If life did develop elsewhere, adds Andrew Knoll, the Fisher Professor of Natural History using the lessons of planet Earth to give an idea of what it might take to develop intelligence. "Of the three major groupings of life: bacteria, archaea, and eukaryotes," he said, "only the eukaryotes developed complex life. And even among the myriad kinds of eukaryotes, complex life arose in just a few places: animals, plants, fungi, and red and brown algae. Knoll said he believes that the rise of mobility, oxygen levels, and predation, together with its need for sophisticated sensory systems, coordinated activity, and a brain, provided the first steps toward intelligence."
Offered without additional comment.
November 29, 2012
Is "it" possible? What is "it"? - Glad you asked.
The idea came to White while he was considering a rather remarkable equation formulated by physicist Miguel Alcubierre. In his 1994 paper titled, "The Warp Drive: Hyper-Fast Travel Within General Relativity," Alcubierre suggested a mechanism by which space-time could be "warped" both in front of and behind a spacecraft.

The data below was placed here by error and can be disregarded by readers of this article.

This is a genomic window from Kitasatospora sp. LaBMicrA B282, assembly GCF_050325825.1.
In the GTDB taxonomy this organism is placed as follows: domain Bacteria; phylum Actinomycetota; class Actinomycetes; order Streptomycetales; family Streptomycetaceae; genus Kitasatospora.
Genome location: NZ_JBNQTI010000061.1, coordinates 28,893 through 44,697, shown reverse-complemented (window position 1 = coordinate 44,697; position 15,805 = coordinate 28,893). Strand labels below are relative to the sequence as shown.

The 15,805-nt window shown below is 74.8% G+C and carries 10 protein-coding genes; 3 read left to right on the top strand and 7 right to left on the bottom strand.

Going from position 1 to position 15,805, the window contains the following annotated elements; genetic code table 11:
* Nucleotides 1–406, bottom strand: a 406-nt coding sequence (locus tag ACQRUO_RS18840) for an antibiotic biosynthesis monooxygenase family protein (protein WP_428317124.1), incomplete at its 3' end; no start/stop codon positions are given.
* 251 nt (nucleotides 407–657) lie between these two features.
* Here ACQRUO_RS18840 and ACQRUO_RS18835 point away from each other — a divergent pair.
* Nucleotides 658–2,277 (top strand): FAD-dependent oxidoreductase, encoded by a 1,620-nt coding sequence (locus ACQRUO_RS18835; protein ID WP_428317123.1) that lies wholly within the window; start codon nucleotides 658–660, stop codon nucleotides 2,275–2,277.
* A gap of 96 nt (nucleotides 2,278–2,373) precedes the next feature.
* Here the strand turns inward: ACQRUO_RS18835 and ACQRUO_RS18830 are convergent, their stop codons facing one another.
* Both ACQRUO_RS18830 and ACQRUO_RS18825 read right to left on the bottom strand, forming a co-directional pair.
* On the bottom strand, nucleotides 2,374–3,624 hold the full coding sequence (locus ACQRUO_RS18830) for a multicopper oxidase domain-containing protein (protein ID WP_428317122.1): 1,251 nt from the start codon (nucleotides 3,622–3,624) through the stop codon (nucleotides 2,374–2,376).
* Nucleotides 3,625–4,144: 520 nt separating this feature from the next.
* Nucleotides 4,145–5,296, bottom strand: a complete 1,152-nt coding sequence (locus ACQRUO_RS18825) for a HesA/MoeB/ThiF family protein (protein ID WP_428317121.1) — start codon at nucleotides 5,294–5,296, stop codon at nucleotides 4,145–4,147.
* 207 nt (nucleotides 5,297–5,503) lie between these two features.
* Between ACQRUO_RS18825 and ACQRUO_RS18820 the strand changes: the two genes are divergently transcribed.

...But, as Dvorsky explains, White has recently come up with a new design for a warp drive, one that, theoretically, would require way, way less energy. "I suddenly realized," he told Dvorsky, "that if you made the thickness of the negative vacuum energy ring larger -- like shifting from a belt shape to a donut shape -- and oscillate the warp bubble, you can greatly reduce the energy required -- perhaps making the idea plausible."
White believes that with his new design, warp drive could be achieved with the power of a mass that is even smaller than Voyager 1's.
I'm not going to pretend that I have the faintest clue how this would work or how NASA would conceivably build such a thing, but the idea that physicists at NASA are even toying with it gives me hope that interstellar travel could one day be possible, even if this isn't how it is ultimately accomplished.
November 20, 2012
Posting primarily because this is my take-away from the election loss. And I think it well-put.
@neo-neocon : at 6:03 pm What Republican but an egomaniac would consider running after this, with so much arrayed against him/her? (Actually, I wondered that already back in 2008, when I saw the feeding frenzy against Palin).